23 Oct 2018
Welcome back to Part Two of our blog series, ‘HR’s Role in IBP’. In this segment, we take a look at the importance of HR and where HR should get involved in the three initial steps of a typical IBP process.
In any IBP process, an organisation should first check in on its ongoing projects that will change the portfolio of products and services that It offers, as well as those in planning. On a monthly basis the PMR identifies changes to projects and the impacts of those changes on the portfolio plan; these projects require teams of people with leadership, project management and technical skills. Understanding what skills will be required when and in what quantity, and then planning for this is a key task for the HR department.
Another purpose of the PMR is to check that the current and planned portfolio of products and services will provide sufficient value to the customers and consumers, and to the organisation. If it doesn’t, the portfolio will need to be changed. This may lead to a need for new skills, triggering a need for them to be developed or brought in via recruitment or internal transfer.
A thorough Demand Review comes next. In this review, the forward demand plans for the organisation’s products and services are reviewed and agreed across a 24-36 month planning horizon, with the demand for products and services driven by its demand stimulating activities, which includes sales, advertising, social media campaigns, etc. All these activities require people with the right skills.
The importance of matching people with the right skills was highlighted by an Oliver Wight client. The company added a new ‘high end’ range of products to its existing portfolio. Excited by the opportunity this new range brought to the business, the leadership team invested in millions of dollars of inventory to meet demand. Unfortunately, no one evaluated the skills required by the sales team to sell these new products. This is where its HR department could have stepped in.
The customers for the new range had different needs and expectations to the company’s existing market and the sales team was poorly equipped to sell to them. As a result, sales of the new high-end range were dismal, and the inventory purchased was eventually cleared at a loss. All because the skills of the sales force had not been matched to the requirements of the changing product portfolio. Once again, HR plays a key role in planning for the number of people and skills required to enable the demand plan to be successfully executed.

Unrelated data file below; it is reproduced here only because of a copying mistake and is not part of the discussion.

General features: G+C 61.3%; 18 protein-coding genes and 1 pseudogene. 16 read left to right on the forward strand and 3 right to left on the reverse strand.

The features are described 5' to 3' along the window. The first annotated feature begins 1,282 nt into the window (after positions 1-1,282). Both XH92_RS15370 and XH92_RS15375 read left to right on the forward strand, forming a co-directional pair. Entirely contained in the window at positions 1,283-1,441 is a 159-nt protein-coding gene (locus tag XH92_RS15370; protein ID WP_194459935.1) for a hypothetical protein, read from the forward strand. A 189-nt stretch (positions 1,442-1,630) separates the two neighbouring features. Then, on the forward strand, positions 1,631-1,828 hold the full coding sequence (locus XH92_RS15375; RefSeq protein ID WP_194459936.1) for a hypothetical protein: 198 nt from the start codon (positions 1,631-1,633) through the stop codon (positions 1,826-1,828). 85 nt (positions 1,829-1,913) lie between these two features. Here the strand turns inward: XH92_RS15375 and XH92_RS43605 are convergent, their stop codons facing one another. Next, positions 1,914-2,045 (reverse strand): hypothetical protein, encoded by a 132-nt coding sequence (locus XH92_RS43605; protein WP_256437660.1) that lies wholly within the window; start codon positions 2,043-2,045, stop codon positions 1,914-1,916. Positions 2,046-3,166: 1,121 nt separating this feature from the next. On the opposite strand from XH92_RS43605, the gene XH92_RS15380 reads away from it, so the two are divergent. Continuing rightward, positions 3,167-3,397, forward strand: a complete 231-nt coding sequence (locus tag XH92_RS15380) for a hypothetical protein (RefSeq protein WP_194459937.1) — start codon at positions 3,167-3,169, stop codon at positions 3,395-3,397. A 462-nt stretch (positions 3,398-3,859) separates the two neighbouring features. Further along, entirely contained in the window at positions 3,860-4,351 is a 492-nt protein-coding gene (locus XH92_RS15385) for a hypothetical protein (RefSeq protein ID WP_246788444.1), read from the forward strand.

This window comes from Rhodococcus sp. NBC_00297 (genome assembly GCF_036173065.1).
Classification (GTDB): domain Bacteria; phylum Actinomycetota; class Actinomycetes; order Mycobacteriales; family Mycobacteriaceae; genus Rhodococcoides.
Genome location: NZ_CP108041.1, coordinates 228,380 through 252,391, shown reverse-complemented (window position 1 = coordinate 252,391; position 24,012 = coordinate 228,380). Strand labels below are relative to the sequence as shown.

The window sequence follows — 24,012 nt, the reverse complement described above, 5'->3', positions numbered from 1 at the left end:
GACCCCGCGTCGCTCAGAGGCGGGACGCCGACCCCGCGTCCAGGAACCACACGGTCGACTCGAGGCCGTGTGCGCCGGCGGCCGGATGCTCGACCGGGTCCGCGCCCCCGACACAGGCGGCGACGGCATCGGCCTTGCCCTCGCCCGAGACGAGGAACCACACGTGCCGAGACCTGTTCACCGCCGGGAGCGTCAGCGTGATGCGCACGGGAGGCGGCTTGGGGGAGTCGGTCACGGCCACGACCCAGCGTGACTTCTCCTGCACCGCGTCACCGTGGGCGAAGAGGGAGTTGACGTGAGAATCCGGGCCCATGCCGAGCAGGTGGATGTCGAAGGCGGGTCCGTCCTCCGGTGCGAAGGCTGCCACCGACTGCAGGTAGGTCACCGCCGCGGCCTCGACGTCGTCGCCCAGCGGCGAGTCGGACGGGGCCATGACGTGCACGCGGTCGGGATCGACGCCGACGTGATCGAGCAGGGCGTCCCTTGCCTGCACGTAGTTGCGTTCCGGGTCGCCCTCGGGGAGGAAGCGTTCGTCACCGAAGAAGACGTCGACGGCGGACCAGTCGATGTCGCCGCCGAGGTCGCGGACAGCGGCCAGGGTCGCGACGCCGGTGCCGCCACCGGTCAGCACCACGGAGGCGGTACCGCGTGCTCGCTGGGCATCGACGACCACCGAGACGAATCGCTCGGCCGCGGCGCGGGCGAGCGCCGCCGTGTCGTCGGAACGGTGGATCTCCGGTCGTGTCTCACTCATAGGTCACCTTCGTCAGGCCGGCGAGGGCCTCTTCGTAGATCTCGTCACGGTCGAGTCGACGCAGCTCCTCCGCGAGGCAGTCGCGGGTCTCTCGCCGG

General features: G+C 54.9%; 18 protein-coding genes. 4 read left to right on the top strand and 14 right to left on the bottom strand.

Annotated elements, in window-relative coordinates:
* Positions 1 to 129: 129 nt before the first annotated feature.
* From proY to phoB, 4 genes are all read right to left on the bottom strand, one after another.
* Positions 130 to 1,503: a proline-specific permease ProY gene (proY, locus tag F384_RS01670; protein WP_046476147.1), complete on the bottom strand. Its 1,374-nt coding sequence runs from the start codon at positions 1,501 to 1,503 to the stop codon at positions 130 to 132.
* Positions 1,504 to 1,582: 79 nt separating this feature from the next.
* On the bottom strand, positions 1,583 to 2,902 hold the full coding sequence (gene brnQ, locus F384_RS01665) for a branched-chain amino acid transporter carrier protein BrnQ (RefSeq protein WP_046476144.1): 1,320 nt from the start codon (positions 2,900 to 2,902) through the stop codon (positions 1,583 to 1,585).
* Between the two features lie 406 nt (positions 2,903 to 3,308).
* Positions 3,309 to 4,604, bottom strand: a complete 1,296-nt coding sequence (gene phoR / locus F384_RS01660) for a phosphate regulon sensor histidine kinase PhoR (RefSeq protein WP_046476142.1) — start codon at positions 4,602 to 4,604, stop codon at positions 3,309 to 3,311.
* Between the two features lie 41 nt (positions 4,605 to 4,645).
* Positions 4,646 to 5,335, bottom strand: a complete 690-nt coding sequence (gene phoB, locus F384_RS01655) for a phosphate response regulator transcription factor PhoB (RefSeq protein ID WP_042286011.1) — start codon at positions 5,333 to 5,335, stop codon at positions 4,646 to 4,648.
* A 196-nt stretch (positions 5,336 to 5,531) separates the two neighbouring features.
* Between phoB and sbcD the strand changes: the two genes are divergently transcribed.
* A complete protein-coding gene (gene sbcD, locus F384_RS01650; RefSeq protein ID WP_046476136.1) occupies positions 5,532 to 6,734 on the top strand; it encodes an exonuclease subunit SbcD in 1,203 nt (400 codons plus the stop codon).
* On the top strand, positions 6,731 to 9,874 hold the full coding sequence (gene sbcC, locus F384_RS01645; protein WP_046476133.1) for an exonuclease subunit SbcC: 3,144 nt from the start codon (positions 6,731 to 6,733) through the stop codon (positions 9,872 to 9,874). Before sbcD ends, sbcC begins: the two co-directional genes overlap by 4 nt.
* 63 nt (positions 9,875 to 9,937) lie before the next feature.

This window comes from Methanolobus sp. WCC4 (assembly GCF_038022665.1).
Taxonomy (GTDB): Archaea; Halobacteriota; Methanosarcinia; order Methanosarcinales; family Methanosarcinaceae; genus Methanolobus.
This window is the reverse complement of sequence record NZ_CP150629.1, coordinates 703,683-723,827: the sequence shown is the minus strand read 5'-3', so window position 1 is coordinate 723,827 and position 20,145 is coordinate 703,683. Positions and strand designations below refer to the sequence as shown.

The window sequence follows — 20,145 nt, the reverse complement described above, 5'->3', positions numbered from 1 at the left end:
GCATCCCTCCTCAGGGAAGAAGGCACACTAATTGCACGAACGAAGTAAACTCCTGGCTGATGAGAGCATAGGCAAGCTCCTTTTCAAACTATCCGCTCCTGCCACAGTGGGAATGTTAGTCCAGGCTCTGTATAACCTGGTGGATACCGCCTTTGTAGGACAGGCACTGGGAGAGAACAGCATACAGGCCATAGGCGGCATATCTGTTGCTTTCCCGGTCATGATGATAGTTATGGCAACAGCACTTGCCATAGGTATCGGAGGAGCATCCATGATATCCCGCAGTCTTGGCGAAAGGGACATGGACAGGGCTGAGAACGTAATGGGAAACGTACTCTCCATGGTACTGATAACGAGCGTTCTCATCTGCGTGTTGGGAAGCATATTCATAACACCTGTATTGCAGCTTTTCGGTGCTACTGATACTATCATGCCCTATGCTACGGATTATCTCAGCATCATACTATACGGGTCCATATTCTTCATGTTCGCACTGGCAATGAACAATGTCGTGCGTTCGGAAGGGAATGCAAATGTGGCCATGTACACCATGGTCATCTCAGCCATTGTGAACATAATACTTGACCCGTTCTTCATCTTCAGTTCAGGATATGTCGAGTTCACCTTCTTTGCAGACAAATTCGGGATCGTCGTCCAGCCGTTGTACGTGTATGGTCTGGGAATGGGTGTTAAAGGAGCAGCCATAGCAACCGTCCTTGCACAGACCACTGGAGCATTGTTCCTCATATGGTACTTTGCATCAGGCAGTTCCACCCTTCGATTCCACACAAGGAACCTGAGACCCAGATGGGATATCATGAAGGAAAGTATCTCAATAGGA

In the Supply Review, the forward plans for supply of products and services to meet the Demand Plan are reviewed and agreed across a 24-36 month planning horizon. Key considerations for HR are available capability, capacity and people’s roles in providing them.
For instance, in manufacturing organisations this will be production capacity, in distribution organisations the focus is typically on warehousing and shipping/transportation capacity, and in service organisations the service is often provided by a person. In all these examples ensuring the right number of people with the appropriate skills are available to enable the supply of products and services to meet the demand plan is an essential part of the IBP process.
Look out for our next instalment of this blog series, which will focus on HR’s role in the remaining steps of an IBP process.
This blog was taken from Oliver Wight’s latest white paper, People Watching: HR’s Role in Integrated Business Planning, which is available for free download here.
Partner, Oliver Wight International
Stuart is based in Sydney, Australia but has spent 20 years working in key change agent roles in major manufacturing organisations around the world. Whilst gaining deep knowledge in a number of industries including metals and FMCG he has developed extensive experience in improving and linking processes across organisations and supply chains to enable the successful deployment of strategy.